That's an idea I strongly resist, but I can't find the intellectual argument against it...

Posted by: FbL at January 27, 2010 04:11 PM

Yes, they missed out on some things that the sighted got to experience. But that doesn't mean that there lives were any less complete for it.

THIS!!! What YAG said! That's what I wanted to get across!

Posted by: MikeD at January 27, 2010 04:12 PM

I don't ever want to do nothing but sex/relationships but...

I think it's that some of us actually *like* disagreeing about things sometimes.

There's only so much "How stupid can Obama be" before it get's dull. :-)

Posted by: Yu-Ain Gonnano at January 27, 2010 04:16 PM

But as is often the case, the pendulum swung too hard the other way. The question is, where's the middle? When I said that thinking men and women required each other to be complete was devasting for the perpetually-unattached/single woman, that's what I meant--if that's true/accurate, we are second-class humans (it makes men 2nd-class too, but the wider culture doesn't see it that way and there IS the tradition of the solo, romantic and independent male in our culture/history).

The two extreme positions are that "Women need men like fish need bicycles" and "A woman without a man is incomplete". We're not saying here that the latter is true. We're saying that men and women bring out the best in each other. But that DOES NOT mean that a life without a partner is one not worth living.

Just as I am sure that there can be a single, fully actualized, independent woman; I am sure that there can be a single, fully actualized, independent man. It is not at all impossible. All I am saying is that I believe that men and women have valuable contributions that we can make to each other, and that for MOST of us (but not all) life without a partner is sub-optimal.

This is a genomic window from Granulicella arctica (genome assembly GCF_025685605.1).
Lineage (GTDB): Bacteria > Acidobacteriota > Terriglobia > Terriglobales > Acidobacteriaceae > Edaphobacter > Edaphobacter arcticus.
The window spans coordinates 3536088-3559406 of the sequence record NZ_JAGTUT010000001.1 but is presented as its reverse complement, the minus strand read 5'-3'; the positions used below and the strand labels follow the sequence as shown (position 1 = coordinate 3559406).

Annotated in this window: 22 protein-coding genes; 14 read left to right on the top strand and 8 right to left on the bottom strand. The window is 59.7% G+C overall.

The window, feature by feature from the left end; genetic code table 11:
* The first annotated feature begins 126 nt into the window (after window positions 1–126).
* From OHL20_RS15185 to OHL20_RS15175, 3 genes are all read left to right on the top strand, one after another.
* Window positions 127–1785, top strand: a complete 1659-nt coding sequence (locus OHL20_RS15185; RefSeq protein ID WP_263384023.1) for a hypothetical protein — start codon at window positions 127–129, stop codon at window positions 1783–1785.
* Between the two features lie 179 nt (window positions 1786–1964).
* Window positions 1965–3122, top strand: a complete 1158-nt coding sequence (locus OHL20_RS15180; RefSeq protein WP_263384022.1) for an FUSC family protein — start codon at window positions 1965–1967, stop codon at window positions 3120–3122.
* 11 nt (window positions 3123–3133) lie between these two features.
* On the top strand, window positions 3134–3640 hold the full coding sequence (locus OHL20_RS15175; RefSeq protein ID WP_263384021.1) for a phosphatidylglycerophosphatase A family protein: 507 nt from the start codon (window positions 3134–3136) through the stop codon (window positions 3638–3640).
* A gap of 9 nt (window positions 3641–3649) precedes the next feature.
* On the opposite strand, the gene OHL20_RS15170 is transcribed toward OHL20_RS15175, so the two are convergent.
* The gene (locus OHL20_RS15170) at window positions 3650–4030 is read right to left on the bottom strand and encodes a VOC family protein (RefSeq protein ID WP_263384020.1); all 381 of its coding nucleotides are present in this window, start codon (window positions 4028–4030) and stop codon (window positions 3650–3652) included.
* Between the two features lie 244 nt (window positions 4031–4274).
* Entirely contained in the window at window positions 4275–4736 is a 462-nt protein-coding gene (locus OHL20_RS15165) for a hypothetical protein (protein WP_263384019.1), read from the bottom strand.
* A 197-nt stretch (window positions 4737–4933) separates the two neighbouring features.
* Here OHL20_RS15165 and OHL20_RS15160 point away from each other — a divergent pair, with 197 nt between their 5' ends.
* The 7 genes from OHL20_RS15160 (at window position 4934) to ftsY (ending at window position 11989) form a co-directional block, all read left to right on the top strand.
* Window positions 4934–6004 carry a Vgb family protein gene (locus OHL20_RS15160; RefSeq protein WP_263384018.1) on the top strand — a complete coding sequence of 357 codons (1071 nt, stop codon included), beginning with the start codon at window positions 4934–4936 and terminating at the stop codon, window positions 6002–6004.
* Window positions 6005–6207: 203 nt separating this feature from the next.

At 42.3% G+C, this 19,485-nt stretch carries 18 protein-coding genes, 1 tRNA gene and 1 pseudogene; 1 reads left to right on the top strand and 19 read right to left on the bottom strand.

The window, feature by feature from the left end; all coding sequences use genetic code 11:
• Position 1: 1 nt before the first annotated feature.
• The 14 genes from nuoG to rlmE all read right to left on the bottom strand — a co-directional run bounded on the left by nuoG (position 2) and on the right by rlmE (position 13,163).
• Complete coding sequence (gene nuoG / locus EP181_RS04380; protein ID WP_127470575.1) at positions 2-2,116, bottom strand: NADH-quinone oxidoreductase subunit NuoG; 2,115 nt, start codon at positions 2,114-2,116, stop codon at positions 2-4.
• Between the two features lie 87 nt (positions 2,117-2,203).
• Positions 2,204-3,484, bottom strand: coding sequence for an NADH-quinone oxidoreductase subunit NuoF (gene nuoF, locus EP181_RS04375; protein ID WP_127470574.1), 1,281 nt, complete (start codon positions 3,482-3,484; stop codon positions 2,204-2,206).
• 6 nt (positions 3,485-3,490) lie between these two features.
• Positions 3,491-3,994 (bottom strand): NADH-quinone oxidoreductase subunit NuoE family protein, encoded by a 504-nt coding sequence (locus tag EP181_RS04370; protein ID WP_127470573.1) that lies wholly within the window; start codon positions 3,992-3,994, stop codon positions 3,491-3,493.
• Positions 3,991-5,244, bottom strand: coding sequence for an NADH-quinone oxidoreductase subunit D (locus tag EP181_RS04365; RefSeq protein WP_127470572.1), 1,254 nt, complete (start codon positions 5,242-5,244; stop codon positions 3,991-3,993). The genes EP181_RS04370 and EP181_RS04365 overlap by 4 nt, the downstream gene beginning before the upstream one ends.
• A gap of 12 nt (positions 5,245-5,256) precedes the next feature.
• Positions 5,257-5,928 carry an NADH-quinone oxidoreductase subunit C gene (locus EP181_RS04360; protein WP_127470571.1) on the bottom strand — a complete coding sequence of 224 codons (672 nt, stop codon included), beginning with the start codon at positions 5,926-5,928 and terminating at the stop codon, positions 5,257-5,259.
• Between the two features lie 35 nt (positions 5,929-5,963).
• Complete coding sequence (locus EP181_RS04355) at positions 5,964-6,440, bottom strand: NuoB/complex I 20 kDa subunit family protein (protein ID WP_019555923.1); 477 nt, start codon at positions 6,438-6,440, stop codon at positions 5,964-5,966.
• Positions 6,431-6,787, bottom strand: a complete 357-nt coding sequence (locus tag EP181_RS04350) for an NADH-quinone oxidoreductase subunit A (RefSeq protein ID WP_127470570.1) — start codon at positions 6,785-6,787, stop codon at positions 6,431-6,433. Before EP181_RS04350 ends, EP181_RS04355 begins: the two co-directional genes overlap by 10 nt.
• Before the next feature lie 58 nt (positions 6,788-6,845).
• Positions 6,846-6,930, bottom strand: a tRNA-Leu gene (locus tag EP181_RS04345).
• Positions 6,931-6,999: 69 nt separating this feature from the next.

Let me pose an example for you. I do not think for a moment that our fellow afe is unhappy, miserable, unactualized, or in any other way a bad/sad/mad person. He seems to be a wonderful human being, but I would not want to live his lifestyle. That does not mean his lifestyle is wrong! All it means is that what works for him would not work for me. And it's completely possible and not at all unreasonable to say that what works for me does not (and might NEVER) work for him. It is what he makes of his life that makes it good or ill.

Posted by: MikeD at January 27, 2010 04:20 PM

There's only so much "How stupid can Obama be" before it get's dull. :-)

I'm with YAG here. It's not that I don't like Michelle Malkin, but I really can only take so much of it before it starts getting me down. At least the sex/relationship stuff I feel like we can have a lively discussion without feelings getting polarized.

Posted by: MikeD at January 27, 2010 04:22 PM

MikeD, as awful as AFE's marriage turned out, I have no doubt he learned a lot about himself by falling in love with a woman and attempting to negotiate a life with her--found out things about himself he never suspected were there, and was challenged by both her reactions and his.